Recently, while watching television I happened to come across a documentary about the life achievement of Rosa Parks, an American activist, which truly motivated me to do some research on her as she seemed extremely important to me.
Rosa Parks was born in Tuskegee, Alabama and had African – American origins. She was married to a barber from Montgomery and together became respected members of Montgomery’s large African – American community. However, coexisting with white people in a city ruled by “Jim Crow” laws was frustrating since a few of the restrictions were that blacks could attend only certain schools or could borrow books only from the “black” library. Moreover, in December 1943 Rosa joined the Montgomery chapter of the National Association for the Advancement of Coloured People (NAACP) and became chapter secretary.
Meanwhile, Montgomery had passed a law that segregated every bus passenger based on his or her race. According to the law, white people boarded the bus through the front door and after dropping their coins into the fare box next to the driver, they sat in one of the first four seats, which were reserved for whites. On the other hand, black people boarded the bus through the front door, dropped their coins into the fare box and then had to get off the bus and get back on through the door in the back of the bus. Buses had “coloured” sections for black people in the back seats, which were determined by a movable sign. In case of white passengers needing more seats, blacks had to move further back, stand or even leave the bus. Furthermore, black people could not sit across the aisle in the same row as white people.
Rosa Parks, however, became well-known when on December 1, 1955, while commuting home from a long day of work at the Montgomery Fair department store, she boarded abus and took a seat in the first of the rows designed for “coloured” passengers. As the bus continued on its route, it began to fill with white passengers, and the bus driver noticed that several of them were standing in the aisle. Then the driver stopped the bus and moved the sign, asking four black passengers to leave their seats. Three of the other black ones obeyed, but Rosa refused and remained in her seat because she was tired of giving up and was later arrested by the police, who charged her with violation of the law, but she was eventually released on bail.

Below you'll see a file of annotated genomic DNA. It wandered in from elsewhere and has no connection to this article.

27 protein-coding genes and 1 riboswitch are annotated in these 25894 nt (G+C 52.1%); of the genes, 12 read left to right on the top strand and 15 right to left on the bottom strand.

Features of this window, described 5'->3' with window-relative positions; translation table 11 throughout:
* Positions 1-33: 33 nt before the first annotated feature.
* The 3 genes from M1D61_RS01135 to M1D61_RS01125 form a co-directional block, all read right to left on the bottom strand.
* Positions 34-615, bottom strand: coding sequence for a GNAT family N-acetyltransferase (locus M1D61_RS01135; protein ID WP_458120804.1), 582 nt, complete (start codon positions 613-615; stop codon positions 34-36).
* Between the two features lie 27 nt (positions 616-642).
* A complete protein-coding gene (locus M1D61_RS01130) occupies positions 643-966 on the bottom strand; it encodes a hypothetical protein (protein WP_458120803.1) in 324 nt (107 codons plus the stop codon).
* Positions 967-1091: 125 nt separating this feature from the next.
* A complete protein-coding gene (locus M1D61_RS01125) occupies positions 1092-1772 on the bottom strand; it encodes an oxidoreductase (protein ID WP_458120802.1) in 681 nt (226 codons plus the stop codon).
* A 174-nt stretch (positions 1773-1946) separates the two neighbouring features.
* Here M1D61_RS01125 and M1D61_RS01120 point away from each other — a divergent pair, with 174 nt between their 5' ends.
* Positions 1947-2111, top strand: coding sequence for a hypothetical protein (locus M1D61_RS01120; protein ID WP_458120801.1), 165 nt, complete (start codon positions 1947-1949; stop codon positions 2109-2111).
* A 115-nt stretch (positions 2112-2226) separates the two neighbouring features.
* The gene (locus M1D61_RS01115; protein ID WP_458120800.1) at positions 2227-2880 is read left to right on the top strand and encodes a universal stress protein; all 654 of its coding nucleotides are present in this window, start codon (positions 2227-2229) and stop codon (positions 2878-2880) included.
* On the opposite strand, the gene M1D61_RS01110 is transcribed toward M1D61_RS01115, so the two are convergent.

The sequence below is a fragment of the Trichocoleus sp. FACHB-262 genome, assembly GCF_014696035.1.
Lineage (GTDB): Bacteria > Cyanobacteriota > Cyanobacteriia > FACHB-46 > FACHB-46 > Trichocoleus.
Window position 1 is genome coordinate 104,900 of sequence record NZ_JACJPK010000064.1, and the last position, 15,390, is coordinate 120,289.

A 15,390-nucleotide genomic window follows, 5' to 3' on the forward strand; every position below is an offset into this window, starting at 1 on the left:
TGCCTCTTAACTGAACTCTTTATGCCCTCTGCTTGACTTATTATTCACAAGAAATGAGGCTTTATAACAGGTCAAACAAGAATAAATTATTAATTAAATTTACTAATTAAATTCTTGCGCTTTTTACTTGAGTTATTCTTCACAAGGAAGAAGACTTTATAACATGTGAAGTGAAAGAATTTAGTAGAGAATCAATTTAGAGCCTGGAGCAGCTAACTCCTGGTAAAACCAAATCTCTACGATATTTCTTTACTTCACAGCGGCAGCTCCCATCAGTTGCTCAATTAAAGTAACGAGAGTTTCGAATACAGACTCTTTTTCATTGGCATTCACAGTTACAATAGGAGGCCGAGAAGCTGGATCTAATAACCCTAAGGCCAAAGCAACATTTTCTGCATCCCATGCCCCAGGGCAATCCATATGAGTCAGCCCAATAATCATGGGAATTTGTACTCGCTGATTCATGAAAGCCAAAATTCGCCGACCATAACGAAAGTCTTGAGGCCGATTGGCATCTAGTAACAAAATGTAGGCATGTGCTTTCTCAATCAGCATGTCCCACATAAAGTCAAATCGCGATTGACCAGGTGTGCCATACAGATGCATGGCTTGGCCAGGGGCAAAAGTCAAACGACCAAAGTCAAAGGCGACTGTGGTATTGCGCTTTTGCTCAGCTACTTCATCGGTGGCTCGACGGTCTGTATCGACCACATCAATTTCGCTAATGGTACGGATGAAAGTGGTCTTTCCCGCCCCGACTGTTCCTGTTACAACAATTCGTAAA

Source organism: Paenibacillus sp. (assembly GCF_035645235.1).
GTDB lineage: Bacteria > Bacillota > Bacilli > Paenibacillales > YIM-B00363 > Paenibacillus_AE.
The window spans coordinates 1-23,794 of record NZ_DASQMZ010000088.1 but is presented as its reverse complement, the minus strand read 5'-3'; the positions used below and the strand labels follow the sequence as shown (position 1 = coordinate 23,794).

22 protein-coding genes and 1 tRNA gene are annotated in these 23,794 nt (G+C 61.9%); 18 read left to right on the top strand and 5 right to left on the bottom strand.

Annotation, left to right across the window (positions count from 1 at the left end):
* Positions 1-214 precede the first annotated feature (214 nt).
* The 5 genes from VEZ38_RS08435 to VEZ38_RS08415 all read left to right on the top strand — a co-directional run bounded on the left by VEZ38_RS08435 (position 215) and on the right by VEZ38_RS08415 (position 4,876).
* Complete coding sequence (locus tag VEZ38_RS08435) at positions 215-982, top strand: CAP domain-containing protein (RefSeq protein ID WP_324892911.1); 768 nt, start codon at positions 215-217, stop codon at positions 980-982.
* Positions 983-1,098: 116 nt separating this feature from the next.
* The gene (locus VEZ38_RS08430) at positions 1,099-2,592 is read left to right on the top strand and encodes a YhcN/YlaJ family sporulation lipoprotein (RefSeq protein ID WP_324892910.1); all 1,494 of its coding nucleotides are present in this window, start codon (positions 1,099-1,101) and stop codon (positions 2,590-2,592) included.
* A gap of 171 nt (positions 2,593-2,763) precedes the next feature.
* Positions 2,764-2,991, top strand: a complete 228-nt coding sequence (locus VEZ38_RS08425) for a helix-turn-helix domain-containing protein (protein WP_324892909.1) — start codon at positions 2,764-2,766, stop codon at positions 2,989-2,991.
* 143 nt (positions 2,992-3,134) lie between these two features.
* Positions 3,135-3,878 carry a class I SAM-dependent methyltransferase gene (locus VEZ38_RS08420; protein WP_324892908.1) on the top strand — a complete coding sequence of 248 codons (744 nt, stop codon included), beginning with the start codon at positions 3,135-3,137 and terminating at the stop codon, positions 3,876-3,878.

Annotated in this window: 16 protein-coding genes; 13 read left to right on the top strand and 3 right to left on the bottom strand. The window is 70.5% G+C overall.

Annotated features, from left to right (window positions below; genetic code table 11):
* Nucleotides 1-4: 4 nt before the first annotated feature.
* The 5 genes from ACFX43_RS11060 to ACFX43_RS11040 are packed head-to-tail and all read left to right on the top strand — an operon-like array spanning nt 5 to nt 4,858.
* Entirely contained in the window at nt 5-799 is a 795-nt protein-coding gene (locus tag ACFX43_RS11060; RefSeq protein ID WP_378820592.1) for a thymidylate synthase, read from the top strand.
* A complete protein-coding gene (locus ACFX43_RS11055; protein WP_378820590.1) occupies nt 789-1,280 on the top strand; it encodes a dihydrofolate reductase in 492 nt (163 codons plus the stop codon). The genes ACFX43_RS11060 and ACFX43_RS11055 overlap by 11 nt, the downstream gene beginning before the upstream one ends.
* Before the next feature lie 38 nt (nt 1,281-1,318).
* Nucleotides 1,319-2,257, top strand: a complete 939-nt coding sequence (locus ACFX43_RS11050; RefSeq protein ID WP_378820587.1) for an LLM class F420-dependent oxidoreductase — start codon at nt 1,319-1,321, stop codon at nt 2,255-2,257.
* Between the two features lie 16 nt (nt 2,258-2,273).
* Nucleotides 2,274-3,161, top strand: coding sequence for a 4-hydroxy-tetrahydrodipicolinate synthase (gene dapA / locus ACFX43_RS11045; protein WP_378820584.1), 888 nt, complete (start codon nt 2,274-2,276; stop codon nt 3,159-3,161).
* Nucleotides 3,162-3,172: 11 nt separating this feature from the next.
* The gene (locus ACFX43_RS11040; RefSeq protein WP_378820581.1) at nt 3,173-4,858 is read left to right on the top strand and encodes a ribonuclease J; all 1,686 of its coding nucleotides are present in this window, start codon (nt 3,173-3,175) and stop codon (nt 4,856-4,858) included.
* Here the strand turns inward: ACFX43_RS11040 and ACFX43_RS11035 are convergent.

Rosa Parks faced continuous harassment after that event and since she left her department store job and her husband was fired, she decided to move to Detroit, where she continued to support civilrights events. Due to the event in the bus, Rosa became an international icon of resistance to racial segregation and fought her entire life for racial equality and women’s rights and was also given five different awards.
After my research I realized that just like when Rosa Parks objected to the law and helped all black people live in equality, sometimes all it takes is one person to reverse an unpleasant situation.